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On 3 December 2013 I had the pleasure of participating in the Doing Cultural Studies: Interrogating ‘Practice’ symposium backed by the CSAA and Swinburne University, and very professionally organised and run by the postgraduate trio Jenny Kennedy, Emily van der Nagel and James Meese. The day highlighted some impressive emerging work by postgraduate students and early career researchers in cultural studies, and featured an outstanding Keynote provocation by Katrina Schlunke (video here).

For a taste of the many excellent paper presentations, Jenny Kennedy created a Storify which curates many of the tweets from the day.

My contribution was as part of a panel addressing Academic Career Practice which was addressed more practical questions about balancing research, careers and teaching. The panellists were myself, Esther Milne and Brendan Keogh, with Ramon Lobato chairing. A recording of the panel discussion is below:

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At today’s first day of the Perth CCI Symposium I presented the next section of my ongoing Ends of Identity research project as part of the Cultural Science session. I’ve attempted to use the BBC TV series Who Do You Think You Are? to explore how social media both before, during and after our lives shapes, frames and reframes who ‘we’ are in various ways.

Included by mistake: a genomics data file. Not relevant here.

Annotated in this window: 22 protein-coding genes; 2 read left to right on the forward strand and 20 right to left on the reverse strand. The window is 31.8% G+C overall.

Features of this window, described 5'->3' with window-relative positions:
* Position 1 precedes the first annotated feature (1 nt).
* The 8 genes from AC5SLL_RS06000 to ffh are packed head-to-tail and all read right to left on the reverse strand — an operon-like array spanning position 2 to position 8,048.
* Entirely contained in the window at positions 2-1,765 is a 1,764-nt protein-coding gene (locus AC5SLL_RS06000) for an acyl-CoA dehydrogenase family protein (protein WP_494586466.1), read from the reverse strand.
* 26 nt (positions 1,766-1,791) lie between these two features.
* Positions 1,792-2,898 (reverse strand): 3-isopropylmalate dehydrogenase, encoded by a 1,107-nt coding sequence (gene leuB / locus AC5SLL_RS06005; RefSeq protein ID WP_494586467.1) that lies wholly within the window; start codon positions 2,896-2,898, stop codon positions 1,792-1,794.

As always, comments, questions and criticism are most welcome! Smile

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One of the best things about a healthy conference back channel (or, indeed, simply channel now) is the vibrant discussion of and around the various presentations. The down side, though, is that tweets are decidedly ephemeral and tend to disappear quickly afterwards. So, considering the really useful discussion around my papers at Internet Research 13, I figured I should experiment in capturing the most useful bits with Storify. I’ve not used Storify before, but it was very straight forward to create a quick timeline of the tweets I want to keep, like so: